Highly entertaining, this series takes the tone of "The Third Man" film's famous cuckoo clock speech and expands it into several prequels to that film. The settings are exotic Hollywood fantasy ports-of-call such as Algiers and Budapest. The narrator and voice of Harry Lime is, of course, Orson Welles, the finest radio actor ever and capable of making entertainment out of reading a deli menu. As these radio plays are well written and performed, the only downside might be the overuse of Anton Karas' renowned zither music from the film. The earlier episodes take themselves far too seriously, but by the time an episode like "The Dead Candidate" rolls around, "The Lives of Harry Lime" is flat-out comedy. As noted elsewhere, the same source material was used here for an episode ("Horse Play") as the 1973 film "The Sting." There are loads of wacky accents, cartoon villains, mysterious Arabs and femme fatales. Those looking for political correctness regarding ethnic and gender stereotypes should look elsewhere, although the later episodes are performed so tongue-in-cheek it's hard to take offense. By the end of the run the tone gets close to Firesign Theater "Nick Danger" territory. Considering their age, sound quality of the transfers is good. As the cast members other than Welles are not named, it is fun to pick out the voices of old pros like Sebastian Cabot. All told, this series is well worth listening to.

Harry Lime - Worth your time! Forget the Whine!!

(5 stars)

The Lives of Harry Lime is one of my favorite OTR shows. Good to above average writing for the 27-28 minutes that had to fill. Just as an FYI...this site is a .ORG. Huh? Well, that means they can't afford all those fancy machines (and time/money) to remove those tiny fragments of annoying hiss and gurgle that some find so bothersome. Let me tell you, the quality on most of the recordings is very acceptabe and rather good! Please remember much of the recordings on this site are from reels or record and from a very long time ago. If the occasional hiss bothers you, check your meds, try a bit of yoga or practice the great lost art of concentration. It's amazing the things you hear when you learn to focus on the things that matter. Just try to cope with the wiggles and crackels as you listen. I know, I know...CD and DVDs don't do that kind of stuff. Of course I can only bet that most of the complaints are coming from those who did not grow up listening to tapes, 8-track and records. Shame. The sound quality was so much better than the little plastic disks they use now.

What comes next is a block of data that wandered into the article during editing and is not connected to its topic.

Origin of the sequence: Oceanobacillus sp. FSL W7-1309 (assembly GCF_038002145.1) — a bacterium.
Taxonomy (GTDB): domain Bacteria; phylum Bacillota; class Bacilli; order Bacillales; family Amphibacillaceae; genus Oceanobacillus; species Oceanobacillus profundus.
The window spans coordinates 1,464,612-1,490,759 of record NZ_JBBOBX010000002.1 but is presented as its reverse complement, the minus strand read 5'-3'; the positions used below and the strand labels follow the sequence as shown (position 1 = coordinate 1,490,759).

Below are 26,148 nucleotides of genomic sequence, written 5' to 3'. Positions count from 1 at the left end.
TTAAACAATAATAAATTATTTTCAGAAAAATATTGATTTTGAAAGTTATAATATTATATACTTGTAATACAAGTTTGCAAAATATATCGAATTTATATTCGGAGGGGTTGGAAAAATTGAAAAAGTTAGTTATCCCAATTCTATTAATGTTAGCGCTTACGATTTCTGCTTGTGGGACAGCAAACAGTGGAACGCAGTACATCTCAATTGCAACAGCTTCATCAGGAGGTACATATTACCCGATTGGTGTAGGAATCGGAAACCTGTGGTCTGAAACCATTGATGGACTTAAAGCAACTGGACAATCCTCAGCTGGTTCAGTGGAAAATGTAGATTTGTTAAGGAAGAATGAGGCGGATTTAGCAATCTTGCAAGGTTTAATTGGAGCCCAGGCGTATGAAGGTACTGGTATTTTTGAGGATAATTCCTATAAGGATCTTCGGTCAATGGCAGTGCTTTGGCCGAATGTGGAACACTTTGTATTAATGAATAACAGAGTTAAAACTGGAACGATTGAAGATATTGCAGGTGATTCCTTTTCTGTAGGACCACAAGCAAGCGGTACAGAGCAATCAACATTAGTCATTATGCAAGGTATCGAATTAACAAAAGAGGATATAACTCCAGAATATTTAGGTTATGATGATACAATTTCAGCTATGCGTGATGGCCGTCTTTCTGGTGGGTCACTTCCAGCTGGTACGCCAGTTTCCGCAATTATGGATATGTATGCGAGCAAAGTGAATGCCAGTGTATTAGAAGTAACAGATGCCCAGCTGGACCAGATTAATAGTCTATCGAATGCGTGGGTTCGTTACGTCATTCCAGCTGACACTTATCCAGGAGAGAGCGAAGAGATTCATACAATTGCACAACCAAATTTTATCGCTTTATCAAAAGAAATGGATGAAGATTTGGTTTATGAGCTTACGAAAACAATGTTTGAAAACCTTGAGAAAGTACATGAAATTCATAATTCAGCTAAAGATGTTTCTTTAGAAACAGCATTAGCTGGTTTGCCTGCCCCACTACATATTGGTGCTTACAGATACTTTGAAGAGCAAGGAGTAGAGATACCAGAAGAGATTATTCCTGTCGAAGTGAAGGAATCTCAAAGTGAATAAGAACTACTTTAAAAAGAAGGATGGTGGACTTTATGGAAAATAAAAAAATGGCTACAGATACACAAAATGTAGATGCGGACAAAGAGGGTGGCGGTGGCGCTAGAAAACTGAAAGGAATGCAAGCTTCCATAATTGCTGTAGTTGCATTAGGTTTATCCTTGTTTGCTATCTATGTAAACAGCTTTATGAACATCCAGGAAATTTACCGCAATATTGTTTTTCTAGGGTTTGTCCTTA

OTR Shows

(5 stars)

I listened to Radio shows from childhood at night in bed with the glow of the tiny radio light on the channel tuner. Then later when I was in Viet-Nam on AFRS, When I was discharged I started to collect Tapes of OTR shows. I soon found out I had a serious Tinnitus problem. This caused trouble trying to get to sleep. I found that the playing of the shows through a small pillow speaker distracted me so as to blot out the constant squeal of the Tinnitus. Then I discovered that listening to the Radio Shows while driving on long trips seemed to speed up the time taken on the ride. When you concentrate on the shows the time flies by.I am talking about trips that take hours (8 - 16 hours) I am now 70 years old and still enjoy them. TV stinks it dulls your imagination, OTR allows you mind to relax and mentally visualize what you are hearing. Thank God for OTR and saving the Radio Shows. Chickenman PFD E-31

Good series

(4 stars)

This series is a real romp for Welles fans, a Comedy/Drama full of lines to relish. I'd say Welles is obviously enjoying himself here. This may constitute a spoiler, but I will say that as often as Lime's schemes fall through, with the promise of huge riches slipping through his hands, I wonder how he managed to live in the capitols of Europe. In more than one episode, he comments in the beginning on his own "bustitude," with only enough money for another beer as the story starts. Yet by the end of the episode, he doesn't have a dime to show for all his effort. And other times the reward for a scheme he thought worth millions of francs turns out to be narrowly escaping jail, nothing more. My favorite episodes are It's in the Bag, Art is Long and Lime is Fleeting, Greek Meets Greek, Paris is not the Same, Clay Pigeon, and The Third Woman.